The inside of the Hole makes sense, though it is a tad disappointing for something as vague and all-encompassing as some sort of fear dimension. It's just warped locations drawn from Dane and Lucas's memories, forming a sort of Tim Burton fun house with a lot of fog on the ground. Dane rescues Lucas, who was grabbed in order to lure him there and tells him to climb out of the Hole via a conveniently massive book case, and finally confronts the ghoulish monster of his father.
Also, what IS it with every single writer from the 80's having daddy issues? Either he's abusive, or he isn't there, or you have to prove yourself to him, or have to acknowledge that your life is going in a different direction from him. Film protagonists can have other crises you know. The Father starts to sort of knock Dane around for a bit, all while Dane tries to say that he's not afraid of him. I guess that whole “Conquering your fears through the power of belief” jam isn't quite as effective when your fear is getting the crap kicked out of you. Finally, Dane acknowledges WHY he is afraid of his father as the factors that made him monstrous fade away leaving him as what he truly is: an ordinary man. Or a ghost, or image or hallucination or something. I mean, they might have to move again if the ACTUAL dad ever finds them again, but it's a happy ending for now. Dane climbs out of the Hole, Dante-style and the three reunite as mom comes home. They try to explain their adventure, only to find that the hole has closed up. The mother leads them back upstairs as she mentions that it's okay to be afraid of things every once in a while, just like she was afraid of a monster under her bed when she was a girl. The brothers exchange a look as the Hole flies back open...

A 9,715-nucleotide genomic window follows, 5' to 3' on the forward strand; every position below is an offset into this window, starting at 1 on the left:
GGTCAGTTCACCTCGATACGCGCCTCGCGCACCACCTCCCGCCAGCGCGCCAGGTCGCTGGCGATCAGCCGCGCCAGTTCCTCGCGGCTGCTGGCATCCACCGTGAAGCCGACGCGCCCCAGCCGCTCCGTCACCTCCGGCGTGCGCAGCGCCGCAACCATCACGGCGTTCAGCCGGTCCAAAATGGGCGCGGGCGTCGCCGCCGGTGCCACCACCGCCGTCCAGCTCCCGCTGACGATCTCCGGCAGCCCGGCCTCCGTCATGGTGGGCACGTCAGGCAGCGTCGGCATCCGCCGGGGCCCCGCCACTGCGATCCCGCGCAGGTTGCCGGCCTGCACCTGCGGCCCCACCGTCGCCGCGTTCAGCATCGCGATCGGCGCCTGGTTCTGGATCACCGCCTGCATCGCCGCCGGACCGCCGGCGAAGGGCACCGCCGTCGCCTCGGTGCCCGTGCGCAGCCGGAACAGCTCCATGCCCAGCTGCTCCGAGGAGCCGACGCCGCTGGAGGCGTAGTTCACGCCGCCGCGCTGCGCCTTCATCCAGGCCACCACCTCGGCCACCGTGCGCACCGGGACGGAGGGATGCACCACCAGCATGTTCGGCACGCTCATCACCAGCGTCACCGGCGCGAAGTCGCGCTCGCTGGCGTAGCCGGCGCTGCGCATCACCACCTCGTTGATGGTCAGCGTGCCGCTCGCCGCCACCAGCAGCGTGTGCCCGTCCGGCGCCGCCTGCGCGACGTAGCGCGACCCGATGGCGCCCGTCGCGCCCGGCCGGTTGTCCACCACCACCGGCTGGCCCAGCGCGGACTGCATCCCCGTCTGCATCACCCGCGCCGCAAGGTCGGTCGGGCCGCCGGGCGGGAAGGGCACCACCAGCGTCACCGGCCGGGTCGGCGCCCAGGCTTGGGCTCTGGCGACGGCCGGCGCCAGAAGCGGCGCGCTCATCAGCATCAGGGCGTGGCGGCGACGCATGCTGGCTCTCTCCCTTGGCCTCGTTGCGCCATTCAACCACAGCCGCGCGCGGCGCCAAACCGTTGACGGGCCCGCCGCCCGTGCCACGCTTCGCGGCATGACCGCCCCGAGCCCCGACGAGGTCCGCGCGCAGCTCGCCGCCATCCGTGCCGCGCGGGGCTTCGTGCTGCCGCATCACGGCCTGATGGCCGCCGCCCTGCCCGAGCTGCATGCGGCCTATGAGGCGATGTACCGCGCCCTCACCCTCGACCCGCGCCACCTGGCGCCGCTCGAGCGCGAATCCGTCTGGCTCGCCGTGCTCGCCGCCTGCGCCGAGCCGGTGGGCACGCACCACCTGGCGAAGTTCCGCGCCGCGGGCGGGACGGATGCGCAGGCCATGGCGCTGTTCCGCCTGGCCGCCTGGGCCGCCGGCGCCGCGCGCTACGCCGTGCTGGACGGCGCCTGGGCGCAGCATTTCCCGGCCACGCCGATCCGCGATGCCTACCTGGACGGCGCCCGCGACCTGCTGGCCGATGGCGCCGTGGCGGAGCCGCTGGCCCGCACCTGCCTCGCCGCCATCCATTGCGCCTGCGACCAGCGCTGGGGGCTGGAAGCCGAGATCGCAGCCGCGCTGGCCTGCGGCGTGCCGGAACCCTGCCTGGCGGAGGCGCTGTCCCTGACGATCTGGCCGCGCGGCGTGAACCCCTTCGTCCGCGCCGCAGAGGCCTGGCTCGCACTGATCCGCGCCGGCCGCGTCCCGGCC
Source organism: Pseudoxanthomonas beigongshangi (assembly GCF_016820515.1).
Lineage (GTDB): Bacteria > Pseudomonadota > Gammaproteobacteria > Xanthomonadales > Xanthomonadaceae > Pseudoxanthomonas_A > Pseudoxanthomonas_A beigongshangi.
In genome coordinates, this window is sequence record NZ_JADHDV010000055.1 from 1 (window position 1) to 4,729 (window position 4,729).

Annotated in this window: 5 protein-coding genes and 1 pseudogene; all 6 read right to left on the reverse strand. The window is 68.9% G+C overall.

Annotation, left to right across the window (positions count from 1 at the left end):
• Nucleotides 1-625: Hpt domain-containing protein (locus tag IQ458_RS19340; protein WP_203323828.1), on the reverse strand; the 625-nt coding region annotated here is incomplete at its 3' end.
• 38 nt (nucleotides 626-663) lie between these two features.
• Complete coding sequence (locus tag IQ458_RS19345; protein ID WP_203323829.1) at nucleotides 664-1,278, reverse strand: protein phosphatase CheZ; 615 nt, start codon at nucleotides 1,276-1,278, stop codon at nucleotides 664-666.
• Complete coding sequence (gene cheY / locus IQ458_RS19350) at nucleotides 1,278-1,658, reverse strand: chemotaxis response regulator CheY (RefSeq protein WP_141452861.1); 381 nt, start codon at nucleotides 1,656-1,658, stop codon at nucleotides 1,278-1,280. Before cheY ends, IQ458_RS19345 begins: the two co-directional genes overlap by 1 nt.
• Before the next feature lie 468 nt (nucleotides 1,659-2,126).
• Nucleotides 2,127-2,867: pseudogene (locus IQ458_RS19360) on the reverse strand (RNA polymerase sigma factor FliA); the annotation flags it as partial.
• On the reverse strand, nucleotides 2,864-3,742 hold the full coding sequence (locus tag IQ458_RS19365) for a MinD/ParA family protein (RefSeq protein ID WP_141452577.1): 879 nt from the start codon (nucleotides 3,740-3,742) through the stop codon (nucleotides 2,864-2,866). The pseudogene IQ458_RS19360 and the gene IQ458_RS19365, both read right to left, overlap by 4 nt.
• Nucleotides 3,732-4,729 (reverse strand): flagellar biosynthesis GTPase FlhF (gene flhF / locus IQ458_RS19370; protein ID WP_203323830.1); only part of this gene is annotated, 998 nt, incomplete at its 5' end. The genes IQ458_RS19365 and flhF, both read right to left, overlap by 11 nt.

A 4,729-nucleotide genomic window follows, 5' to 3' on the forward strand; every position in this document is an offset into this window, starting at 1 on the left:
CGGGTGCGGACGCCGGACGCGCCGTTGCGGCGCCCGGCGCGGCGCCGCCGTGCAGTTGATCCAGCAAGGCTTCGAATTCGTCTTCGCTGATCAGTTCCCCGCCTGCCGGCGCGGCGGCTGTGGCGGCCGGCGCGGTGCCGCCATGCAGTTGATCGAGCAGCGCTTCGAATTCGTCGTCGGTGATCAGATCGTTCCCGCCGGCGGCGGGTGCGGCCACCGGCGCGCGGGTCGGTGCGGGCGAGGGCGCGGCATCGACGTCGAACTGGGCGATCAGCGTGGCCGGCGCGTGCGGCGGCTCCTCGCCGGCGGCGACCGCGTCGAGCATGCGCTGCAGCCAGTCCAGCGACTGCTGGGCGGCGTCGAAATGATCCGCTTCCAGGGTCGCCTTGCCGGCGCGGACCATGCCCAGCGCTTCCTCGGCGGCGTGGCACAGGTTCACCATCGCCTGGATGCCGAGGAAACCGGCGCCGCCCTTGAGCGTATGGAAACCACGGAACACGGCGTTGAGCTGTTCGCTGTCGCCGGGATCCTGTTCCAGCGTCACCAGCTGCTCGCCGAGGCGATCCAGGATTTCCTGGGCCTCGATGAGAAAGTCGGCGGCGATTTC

The Hole has a few unexpected frights, but is definitely on the lighter side of horror films. It is a movie that is all about confronting childhood fears, so it rarely feels like there is a genuine threat. The Silent Hill -for-kids conclusion doesn't really carry the same weight as the aformentioned game or something like Over The Garden Wall due to the very on the nose representation and lack of abstraction. The whole thing comes off as more like an extended episode of Goosebumps than an exploration of the root of fear. Dane's fear comes from childhood trauma and Julie's comes from guilt, forcing them to confront and absolve them, whereas Lucas is younger and thus has a more irrational fear of clowns, which he just has to prove can be beaten. Creepy Carl is just dead or trapped in Terror Hell forever I guess. This movie is a fun, well made scary flick intended for more of a family audience, but that doesn't mean it's not enjoyable for some decent spooks.